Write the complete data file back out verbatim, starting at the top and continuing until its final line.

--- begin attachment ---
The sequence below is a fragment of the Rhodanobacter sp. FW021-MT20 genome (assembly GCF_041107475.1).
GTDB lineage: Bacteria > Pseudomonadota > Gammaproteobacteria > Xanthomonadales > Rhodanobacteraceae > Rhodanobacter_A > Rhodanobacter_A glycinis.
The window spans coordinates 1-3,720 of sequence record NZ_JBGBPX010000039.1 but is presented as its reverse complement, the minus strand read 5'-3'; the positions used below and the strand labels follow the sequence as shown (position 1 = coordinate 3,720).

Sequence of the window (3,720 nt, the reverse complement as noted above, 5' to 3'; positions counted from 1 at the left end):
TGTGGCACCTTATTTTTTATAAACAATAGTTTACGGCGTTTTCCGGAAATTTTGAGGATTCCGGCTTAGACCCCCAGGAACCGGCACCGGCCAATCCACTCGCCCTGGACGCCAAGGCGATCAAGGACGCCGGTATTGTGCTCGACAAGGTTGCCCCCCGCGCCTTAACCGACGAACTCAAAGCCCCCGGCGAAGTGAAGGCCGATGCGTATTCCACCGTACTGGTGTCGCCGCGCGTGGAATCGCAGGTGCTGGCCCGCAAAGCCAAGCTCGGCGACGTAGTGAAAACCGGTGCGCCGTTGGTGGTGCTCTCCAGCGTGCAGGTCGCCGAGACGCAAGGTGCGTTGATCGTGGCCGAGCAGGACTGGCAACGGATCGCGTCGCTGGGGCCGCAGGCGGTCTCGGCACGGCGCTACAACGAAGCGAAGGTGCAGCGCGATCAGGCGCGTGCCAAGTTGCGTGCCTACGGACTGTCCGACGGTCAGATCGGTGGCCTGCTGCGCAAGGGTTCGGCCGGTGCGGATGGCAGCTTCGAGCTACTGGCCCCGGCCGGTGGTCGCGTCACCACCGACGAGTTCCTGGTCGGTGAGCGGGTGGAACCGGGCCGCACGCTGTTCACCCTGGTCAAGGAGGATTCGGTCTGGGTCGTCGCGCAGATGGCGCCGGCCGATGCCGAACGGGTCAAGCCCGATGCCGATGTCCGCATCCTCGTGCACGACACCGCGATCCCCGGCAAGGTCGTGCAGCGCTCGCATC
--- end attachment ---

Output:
The sequence below is a fragment of the Rhodanobacter sp. FW021-MT20 genome (assembly GCF_041107475.1).
GTDB lineage: Bacteria > Pseudomonadota > Gammaproteobacteria > Xanthomonadales > Rhodanobacteraceae > Rhodanobacter_A > Rhodanobacter_A glycinis.
The window spans coordinates 1-3,720 of sequence record NZ_JBGBPX010000039.1 but is presented as its reverse complement, the minus strand read 5'-3'; the positions used below and the strand labels follow the sequence as shown (position 1 = coordinate 3,720).

Sequence of the window (3,720 nt, the reverse complement as noted above, 5' to 3'; positions counted from 1 at the left end):
TGTGGCACCTTATTTTTTATAAACAATAGTTTACGGCGTTTTCCGGAAATTTTGAGGATTCCGGCTTAGACCCCCAGGAACCGGCACCGGCCAATCCACTCGCCCTGGACGCCAAGGCGATCAAGGACGCCGGTATTGTGCTCGACAAGGTTGCCCCCCGCGCCTTAACCGACGAACTCAAAGCCCCCGGCGAAGTGAAGGCCGATGCGTATTCCACCGTACTGGTGTCGCCGCGCGTGGAATCGCAGGTGCTGGCCCGCAAAGCCAAGCTCGGCGACGTAGTGAAAACCGGTGCGCCGTTGGTGGTGCTCTCCAGCGTGCAGGTCGCCGAGACGCAAGGTGCGTTGATCGTGGCCGAGCAGGACTGGCAACGGATCGCGTCGCTGGGGCCGCAGGCGGTCTCGGCACGGCGCTACAACGAAGCGAAGGTGCAGCGCGATCAGGCGCGTGCCAAGTTGCGTGCCTACGGACTGTCCGACGGTCAGATCGGTGGCCTGCTGCGCAAGGGTTCGGCCGGTGCGGATGGCAGCTTCGAGCTACTGGCCCCGGCCGGTGGTCGCGTCACCACCGACGAGTTCCTGGTCGGTGAGCGGGTGGAACCGGGCCGCACGCTGTTCACCCTGGTCAAGGAGGATTCGGTCTGGGTCGTCGCGCAGATGGCGCCGGCCGATGCCGAACGGGTCAAGCCCGATGCCGATGTCCGCATCCTCGTGCACGACACCGCGATCCCCGGCAAGGTCGTGCAGCGCTCGCATC